The debate about whether antivirus software is still useful has been going on for a few years now. This technology was once the mainstay of the security efforts for most businesses and home users. The challenge of late is the ability of these products and their providers to keep up with the rapidly changing threat landscape.
The folks at the Defensive Security Podcast pointed out last week that this debate was renewed once again by Darren Bilby speaking at Kiwicon, who said, "We need to stop investing in those things we have shown do not work." He stated his position even more succinctly when he said: "No more magic."
Antivirus technology is probably older than most think, having been created in an early form in 1987 by developers who would curiously also go on to produce a virus authoring kit (perhaps renewing the old humorous urban legend about antivirus companies producing viruses to keep themselves in business).
While the technology has improved over the years, its basic approach has always remained the same. It looks at incoming data from downloads, removable media and other sources for patterns of characters, called signatures, which are known to indicate a malicious file. When identified, any such files are quarantined to prevent compromise of the system. The database of known signatures is updated frequently to account for new signatures.
For many years, this antivirus approach was effective in preventing the compromise of many endpoints. The math was simple -- antivirus companies could identify a new malware entity, and get their signatures updated more quickly than the typical malware could make it across the internet.
Unfortunately, two major factors have greatly diminished the effectiveness of antivirus technology. First, malware can traverse the internet at a rate nobody ever imagined was possible. Today, a new virus can become widespread on the internet before the antivirus vendors even know it exists. Second, virus authors have learned to produce variants, which are version of their illicit programs that function the same way, but have deliberate changes in their signature to evade antivirus programs. Because much of our malware is now distributed in kit form, even a novice can produce a malware variant and get it out on the internet very quickly.
While the value of antivirus software has been diminishing for some time, it was arguably pushed over the edge by ransomware, which, by some recent estimates, evades 100% of antivirus systems, owing its success to the rapid succession of new variants.
So, is traditional antivirus software dead? Microsoft for one does not seem to think so. While many vendors could be accused (rightly or otherwise) of supporting this technology (effective or not) to continue reaping revenue from it, Microsoft gives the technology away in the form of Windows Defender, and continues to enhance and upgrade its product. Many other vendors have been incorporating behavioral analysis and other techniques into their products to enhance them.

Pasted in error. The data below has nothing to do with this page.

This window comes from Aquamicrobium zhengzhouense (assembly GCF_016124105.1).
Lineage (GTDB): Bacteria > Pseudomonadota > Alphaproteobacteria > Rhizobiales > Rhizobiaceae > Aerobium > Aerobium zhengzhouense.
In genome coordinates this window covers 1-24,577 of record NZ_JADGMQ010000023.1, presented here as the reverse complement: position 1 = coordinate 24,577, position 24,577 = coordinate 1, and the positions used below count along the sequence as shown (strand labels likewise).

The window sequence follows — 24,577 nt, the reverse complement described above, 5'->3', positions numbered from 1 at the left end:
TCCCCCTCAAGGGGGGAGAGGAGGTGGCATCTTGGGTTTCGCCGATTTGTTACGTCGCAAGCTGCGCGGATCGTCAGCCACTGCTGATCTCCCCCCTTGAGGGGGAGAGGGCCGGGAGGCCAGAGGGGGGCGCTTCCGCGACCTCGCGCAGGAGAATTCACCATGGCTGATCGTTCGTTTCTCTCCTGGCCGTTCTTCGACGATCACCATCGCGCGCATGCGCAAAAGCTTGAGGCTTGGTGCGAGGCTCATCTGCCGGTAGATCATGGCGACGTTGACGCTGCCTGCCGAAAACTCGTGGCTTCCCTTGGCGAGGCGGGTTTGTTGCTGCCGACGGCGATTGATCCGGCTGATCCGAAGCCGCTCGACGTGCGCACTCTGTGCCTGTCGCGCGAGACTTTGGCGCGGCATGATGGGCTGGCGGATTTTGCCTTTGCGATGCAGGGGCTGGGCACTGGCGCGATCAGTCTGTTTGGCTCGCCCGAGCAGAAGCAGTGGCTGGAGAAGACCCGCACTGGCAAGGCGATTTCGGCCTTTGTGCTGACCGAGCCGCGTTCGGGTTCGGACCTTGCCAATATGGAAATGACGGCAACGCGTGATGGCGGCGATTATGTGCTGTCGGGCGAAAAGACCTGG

One of the best arguments for antivirus software is the fact that many infections come from old malware. Once a malware package hits the internet, there is no good way to completely remove it. The same malware, unaided by its author, can continue to show up for years.
Given all of the facts, I continue to believe that antivirus software, despite its limitations, has a place in our defensive strategy -- but just as part of that strategy. Other players should include:
Whitelisting: Somewhat the reverse of the antivirus signature approach. This technology only allows known good programs to run, and prevents the execution of anything else. This approach can be a challenge to manage, but offers greatly increased endpoint protection.
Sandboxing or containerization: This approach causes attachments or links, which usually carry the malware's payload, to be opened in an isolated virtual environment on a PC, containing any damage to the PC.
Behavioral analysis: This approach looks at the patterns of behavior of malware, rather than the signatures. For example, since ransomware will quickly begin to encrypt files, behavioral analysis can recognize that an abnormal number of files are changing in a a short time, and shut down the related process.
Privilege restriction: In order to install itself on an endpoint, a malware program runs on an endpoint where the user has the privilege to install programs. If most end users are denied the privilege to install programs themselves, most malware will not run.
Remote detonation: This is a similar approach to sandboxing, except that the attachment is opened on an isolated remote system, containing any damage before it reaches the user endpoint.
Bottom line: Even as promising new technologies for malware detection and prevention hit the market, bad actors are working hard to find ways around them. As such, we must continue with an arsenal of tools -- including antivirus -- to have the best chance to beat the hackers.
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